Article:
VERMILION, Ohio — False phoned-in threats issued to two local school districts have local police searching for suspects and cities looking to recoup lost costs and tax dollars for police emergency response.
Police are investigating a call to Bay High School on Jan. 29. Chief Kathy Leasure with Bay Village Police Department said a male’s voice reported an individual was in the high school bathroom with guns and knives, threatening to shoot-up the school.
Then on Feb. 1, Chief Christopher Hartung with the Vermilion Police Department reported a male called and said there was a bomb inside Sailorway Middle School, and they had five minutes to evacuate.
Fortunately, no credible threats were found in either case. Both Hartung and Leasure said they have leads in their cases and said the prank callers responsible will face serious charges when caught.
“Inducting panic varies and comes in various levels, but it becomes a second-degree felony because it’s directed toward a school," Hartung said.
“They could be from another state and they just think it’s funny to call in random bomb threats, that certainly has happened, well then you have federal charges.”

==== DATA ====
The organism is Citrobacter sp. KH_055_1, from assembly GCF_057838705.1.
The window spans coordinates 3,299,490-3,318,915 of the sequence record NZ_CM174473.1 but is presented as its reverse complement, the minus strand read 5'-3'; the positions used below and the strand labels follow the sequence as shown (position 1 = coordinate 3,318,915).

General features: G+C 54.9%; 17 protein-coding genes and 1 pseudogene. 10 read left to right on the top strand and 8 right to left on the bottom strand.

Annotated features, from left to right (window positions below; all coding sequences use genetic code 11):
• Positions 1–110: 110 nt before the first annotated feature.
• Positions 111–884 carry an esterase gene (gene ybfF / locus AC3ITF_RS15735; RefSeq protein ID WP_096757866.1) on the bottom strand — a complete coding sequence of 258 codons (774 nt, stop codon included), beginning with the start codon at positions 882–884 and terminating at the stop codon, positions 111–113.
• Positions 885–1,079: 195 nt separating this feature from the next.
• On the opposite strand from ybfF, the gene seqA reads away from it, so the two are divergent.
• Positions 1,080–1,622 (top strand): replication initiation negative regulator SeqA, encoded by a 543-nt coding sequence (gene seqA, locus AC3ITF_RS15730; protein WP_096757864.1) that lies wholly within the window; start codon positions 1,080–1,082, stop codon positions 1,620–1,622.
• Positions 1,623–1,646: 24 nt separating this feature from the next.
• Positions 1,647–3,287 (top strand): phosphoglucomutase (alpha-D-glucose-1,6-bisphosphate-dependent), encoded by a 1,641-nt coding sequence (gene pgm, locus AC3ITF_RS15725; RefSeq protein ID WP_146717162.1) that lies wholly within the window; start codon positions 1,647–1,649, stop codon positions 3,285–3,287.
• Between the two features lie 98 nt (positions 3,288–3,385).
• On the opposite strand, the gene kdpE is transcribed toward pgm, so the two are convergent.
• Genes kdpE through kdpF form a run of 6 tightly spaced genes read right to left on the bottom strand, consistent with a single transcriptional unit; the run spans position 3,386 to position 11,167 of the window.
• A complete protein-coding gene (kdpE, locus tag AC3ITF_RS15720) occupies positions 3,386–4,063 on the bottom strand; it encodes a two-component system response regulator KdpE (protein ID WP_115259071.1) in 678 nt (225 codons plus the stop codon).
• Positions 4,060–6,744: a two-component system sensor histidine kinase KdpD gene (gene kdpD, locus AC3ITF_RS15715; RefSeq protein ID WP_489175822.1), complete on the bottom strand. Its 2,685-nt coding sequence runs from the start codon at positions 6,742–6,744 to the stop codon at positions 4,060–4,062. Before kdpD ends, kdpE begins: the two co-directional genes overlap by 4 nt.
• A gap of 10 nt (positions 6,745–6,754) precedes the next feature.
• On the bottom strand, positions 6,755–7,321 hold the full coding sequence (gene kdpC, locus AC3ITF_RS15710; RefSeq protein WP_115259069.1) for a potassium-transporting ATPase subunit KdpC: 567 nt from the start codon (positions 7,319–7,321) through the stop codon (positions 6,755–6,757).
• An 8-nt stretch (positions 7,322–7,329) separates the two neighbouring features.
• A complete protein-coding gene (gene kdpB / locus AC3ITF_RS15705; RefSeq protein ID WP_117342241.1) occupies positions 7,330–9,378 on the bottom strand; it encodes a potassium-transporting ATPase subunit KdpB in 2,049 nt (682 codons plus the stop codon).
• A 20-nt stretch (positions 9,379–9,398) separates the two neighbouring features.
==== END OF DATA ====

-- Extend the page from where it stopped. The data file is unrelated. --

"You’re putting some people into a panic who are worried about their children.”
“When you think you’re funny and you think you’re having a joke and a ha, ha, ha, we're really are going to go that extra step to do everything we can to identify who this person is.”
Bay Village police called in mutual aid from dozens of officers from Rocky River, Lakewood, Westlake, North Olmsted, Fairview Park, and Avon Lake.
Chief Hartung Vermilion police used a large portion of its emergency personnel for the entire day, amounting to nine police officers, 10 firefighters, and an EMS crew to check the school and help some 500 students reunite with their parents.
Phil Pempin, Superintendent with the Vermilion Local School District, told News 5 he would hope the prank callers would be held responsible to recoup thousands in lost resources and tax dollars.
“It's definitely a serious thing that caused great disruption to our school day," Pempin said
“It creates chaos, they need to pay this back. This was money that was taken from our community, and that’s money and resources that are needed in a small town.”
“It doesn’t matter if it’s a small town or large town, those are resources that can go toward things that are really needed.”